USA (Virginia) : Percy Levar Walton Death penalty / Legal concern

AMR 51/192/2006

Further information on UA 311/06 (AMR 51/176/2006, 22 November 2006) –

Death penalty / Legal concern

USA (Virginia) : Percy Levar Walton (m), black, aged 28

8 December 2006

Governor Timothy Kaine of Virginia has stayed Levar Walton’s execution for 18 months because of the prisoner’s severe mental illness.

Levar Walton was scheduled for execution on 8 December 2006. He was sentenced to death in 1997 for the murders of an elderly white couple, Elizabeth and Jesse Hendrick, aged 81 and 80 respectively, and a 33-year-old black man, Archie Moore, in the town of Danville in November 1996.

On 8 June 2006, Governor Kaine had issued a stay of execution for Levar Walton about an hour before he was due to be put to death (see UA 139/06, AMR 51/078/2006, 18 May 2006 and follow-up, AMR 51/089/2006, 9 June 2006). The six-month reprieve was for the purpose of obtaining an evaluation of Levar Walton’s mental competency.

On 4 December, Governor Kaine issued the following statement :

"On June 8, 2006, I delayed for six months the scheduled execution of Percy Levar Walton. I did so because of significant questions about Walton’s mental competence. The question of Walton’s mental status is of the utmost importance because the US Supreme Court has held that it is unconstitutional to execute a person who is mentally incompetent. The late US Supreme Court Justice Lewis F. Powell, Jr. wrote in the seminal case of Ford v. Wainwright (1986), that the Eighth Amendment of the US Constitution ’forbids the execution of those who are unaware of the punishment they are about to suffer and why they are to suffer it.’ He further concluded that the execution of a mentally incompetent inmate would be a ’uniquely cruel penalty’ where the inmate could not comprehend that they are about to die and could not ’prepare, mentally and spiritually’ for the execution.

These principles have guided my review of Walton’s scheduled execution. There is no doubt that Walton committed horrific crimes against innocent victims in their own homes, and that the victims’ families have suffered greatly. I have no reason to question the prosecutor’s decision to seek the death penalty or the court’s decision that death was an appropriate sentence. There is also no doubt that the courts have struggled with the question of whether Walton is competent to be executed. Most recently, the 4th Circuit Court of Appeals reviewed his mental status and, in a narrow 7-6 majority ruling, determined that Walton was competent to be executed. The ruling was limited, however, to psychiatric evaluations and other information pertaining to the period from 1997 and 2003.

Earlier this year, I was presented with evidence that Walton’s mental state had deteriorated since 2003. Due to the concerns that courts had expressed about Walton’s mental status and because there was more than a minimal chance that Walton no longer knew why he was to be executed, or that he was even aware of the final punishment he was about to receive, I determined that it was important to have current and independent information about Walton’s mental condition in order to comply with the law forbidding execution of a mentally incompetent person.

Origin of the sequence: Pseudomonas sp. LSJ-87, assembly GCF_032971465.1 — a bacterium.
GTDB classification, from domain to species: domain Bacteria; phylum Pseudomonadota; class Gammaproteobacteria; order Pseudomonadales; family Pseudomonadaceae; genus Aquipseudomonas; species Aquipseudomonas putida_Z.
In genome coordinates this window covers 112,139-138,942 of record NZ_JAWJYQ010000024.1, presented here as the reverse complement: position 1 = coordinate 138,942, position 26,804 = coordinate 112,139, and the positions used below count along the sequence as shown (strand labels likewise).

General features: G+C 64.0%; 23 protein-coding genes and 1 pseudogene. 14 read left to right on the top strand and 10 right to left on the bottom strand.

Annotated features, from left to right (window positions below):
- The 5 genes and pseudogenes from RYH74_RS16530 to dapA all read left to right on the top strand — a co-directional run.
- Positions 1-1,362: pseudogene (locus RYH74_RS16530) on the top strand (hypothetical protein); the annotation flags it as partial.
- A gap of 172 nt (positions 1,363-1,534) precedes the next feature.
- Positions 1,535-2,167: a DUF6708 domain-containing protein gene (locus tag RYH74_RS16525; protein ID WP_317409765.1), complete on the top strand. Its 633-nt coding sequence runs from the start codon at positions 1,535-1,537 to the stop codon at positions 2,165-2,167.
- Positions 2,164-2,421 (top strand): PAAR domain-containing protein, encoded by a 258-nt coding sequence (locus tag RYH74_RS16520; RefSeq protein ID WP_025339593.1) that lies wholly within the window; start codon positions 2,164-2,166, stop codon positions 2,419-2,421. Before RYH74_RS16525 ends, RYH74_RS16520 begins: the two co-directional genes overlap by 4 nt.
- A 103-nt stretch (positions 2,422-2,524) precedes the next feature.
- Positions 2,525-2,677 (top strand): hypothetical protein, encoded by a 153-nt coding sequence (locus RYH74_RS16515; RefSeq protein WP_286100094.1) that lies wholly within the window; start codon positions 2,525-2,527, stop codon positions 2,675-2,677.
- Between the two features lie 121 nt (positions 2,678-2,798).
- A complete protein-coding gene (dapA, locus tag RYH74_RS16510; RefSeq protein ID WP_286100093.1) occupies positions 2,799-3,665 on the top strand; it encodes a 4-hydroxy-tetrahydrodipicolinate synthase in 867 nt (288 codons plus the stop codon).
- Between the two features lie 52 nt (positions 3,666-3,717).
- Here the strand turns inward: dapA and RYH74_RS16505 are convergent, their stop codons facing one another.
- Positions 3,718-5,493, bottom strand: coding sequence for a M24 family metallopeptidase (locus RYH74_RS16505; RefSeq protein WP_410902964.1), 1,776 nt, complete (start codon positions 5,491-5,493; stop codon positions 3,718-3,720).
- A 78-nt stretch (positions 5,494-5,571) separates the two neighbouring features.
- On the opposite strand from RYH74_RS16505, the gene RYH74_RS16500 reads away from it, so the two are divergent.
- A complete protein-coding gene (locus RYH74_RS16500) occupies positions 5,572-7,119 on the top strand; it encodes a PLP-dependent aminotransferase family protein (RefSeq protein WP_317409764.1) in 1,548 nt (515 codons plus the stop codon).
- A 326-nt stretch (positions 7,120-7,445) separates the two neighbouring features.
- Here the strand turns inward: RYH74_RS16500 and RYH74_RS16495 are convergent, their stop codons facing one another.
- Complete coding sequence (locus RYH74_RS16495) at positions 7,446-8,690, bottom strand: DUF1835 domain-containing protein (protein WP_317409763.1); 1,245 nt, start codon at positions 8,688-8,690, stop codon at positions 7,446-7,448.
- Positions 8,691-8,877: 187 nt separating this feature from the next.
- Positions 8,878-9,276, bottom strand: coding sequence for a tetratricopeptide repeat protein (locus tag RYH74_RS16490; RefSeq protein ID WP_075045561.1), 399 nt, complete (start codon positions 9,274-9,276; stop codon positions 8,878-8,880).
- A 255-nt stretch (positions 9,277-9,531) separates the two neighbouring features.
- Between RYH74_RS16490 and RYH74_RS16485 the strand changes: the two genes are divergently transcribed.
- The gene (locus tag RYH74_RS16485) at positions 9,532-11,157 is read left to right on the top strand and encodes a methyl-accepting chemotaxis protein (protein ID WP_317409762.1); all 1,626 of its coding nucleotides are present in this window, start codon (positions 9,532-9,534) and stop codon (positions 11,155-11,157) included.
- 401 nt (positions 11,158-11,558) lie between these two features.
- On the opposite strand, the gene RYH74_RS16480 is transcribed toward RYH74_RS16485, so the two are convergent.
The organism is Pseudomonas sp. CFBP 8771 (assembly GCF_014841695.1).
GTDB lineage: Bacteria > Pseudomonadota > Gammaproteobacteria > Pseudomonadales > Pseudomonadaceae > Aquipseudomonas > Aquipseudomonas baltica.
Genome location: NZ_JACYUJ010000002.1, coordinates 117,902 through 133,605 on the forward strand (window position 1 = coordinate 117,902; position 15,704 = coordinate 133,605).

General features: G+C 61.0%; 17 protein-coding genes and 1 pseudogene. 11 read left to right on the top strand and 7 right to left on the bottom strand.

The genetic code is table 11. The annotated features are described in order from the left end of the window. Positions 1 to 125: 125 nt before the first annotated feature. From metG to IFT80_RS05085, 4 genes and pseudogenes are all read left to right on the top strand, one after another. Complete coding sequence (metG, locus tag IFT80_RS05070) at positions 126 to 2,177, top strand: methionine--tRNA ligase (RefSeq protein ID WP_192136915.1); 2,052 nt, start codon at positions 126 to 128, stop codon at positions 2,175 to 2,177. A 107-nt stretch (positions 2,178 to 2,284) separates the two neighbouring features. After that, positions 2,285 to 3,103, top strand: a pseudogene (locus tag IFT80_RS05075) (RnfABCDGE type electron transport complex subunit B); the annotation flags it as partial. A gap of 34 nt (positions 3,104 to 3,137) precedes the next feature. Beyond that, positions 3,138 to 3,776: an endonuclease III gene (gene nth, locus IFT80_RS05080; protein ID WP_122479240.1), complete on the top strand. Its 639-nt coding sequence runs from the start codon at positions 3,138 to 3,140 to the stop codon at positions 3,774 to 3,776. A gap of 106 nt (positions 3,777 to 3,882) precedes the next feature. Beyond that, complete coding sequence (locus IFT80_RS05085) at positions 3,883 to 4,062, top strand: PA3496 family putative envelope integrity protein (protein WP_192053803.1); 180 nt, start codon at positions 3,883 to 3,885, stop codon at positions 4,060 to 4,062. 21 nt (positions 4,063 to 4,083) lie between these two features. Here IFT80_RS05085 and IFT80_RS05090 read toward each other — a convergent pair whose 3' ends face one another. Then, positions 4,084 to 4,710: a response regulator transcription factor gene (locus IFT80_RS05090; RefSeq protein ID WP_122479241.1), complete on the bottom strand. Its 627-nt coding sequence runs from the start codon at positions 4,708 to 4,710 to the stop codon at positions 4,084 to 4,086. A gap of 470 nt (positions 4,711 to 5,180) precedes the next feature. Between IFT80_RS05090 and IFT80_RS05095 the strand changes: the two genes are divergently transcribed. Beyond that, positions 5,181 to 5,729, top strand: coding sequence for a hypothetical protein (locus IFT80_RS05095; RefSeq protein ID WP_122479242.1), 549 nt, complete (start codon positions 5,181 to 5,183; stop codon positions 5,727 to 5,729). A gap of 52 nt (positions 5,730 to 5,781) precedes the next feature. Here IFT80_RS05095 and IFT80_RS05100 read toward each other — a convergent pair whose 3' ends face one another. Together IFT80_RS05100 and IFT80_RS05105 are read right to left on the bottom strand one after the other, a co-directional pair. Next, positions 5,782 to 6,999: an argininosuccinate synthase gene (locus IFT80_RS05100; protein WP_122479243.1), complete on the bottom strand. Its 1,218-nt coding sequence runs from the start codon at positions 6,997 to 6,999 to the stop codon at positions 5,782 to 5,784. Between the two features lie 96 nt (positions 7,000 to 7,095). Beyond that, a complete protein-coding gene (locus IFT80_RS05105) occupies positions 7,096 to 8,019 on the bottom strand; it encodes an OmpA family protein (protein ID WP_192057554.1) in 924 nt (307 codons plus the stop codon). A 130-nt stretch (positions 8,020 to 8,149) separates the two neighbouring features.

Over the past six months, I have been provided with such current and independent information pertaining to Walton’s mental state from a number of sources. The additional information has included a thorough review of records maintained by the Department of Corrections, updated evaluations by psychiatrists, and information provided by persons who have interacted with Walton on a regular basis over a period of years.

After reviewing this information, I am compelled to conclude that Walton is severely mentally impaired and meets the Supreme Court’s definition of mental incompetence. Because one cannot reasonably conclude that Walton is fully aware of the punishment he is about to suffer and why he is to suffer it, his execution cannot proceed at this time.

At the same time, it is within the realm of possibility - though unlikely - that Walton’s mental impairment is not permanent. Accordingly, a commutation of his sentence is not appropriate at this time. Rather, continued observation of Walton’s condition over a more extended period of time is the appropriate course of action.

Therefore, I delay Walton’s execution date for 18 months, until June 10, 2008, to permit further observation of Walton’s mental condition and competence. On or prior to that date, I will determine whether additional information warrants a different conclusion.

My thoughts and prayers today are with the families and friends of the victims."

No further action by the UA Network is requested. Many thanks to all who sent appeals.

Le réseau des actions urgentes (AU) a proposé un nombre particulièrement élevé d’actions cette année et la liste n’est pas encore finie ! Fin juin, nous comptions pour 2006 183 AU et 165 mises à jour visant près de 60 pays et mettant en lumière des dizaines de sujets de préoccupation. Côté résultats, plus de 50 AU lancées cette année sont déjà closes dont une grande partie a connu un dénouement positif. Les sujets de préoccupation les plus traités cette année ont été :« craintes pour la sécurité », « craintes de tortures », « mauvais traitement », « peine de mort » et « détention au secret ». Cependant, le réseau des AU continue d’élargir le champ des motifs d’intervention : « privation de nourriture », « santé », « expulsions », etc.
Quelques bonnes nouvelles !
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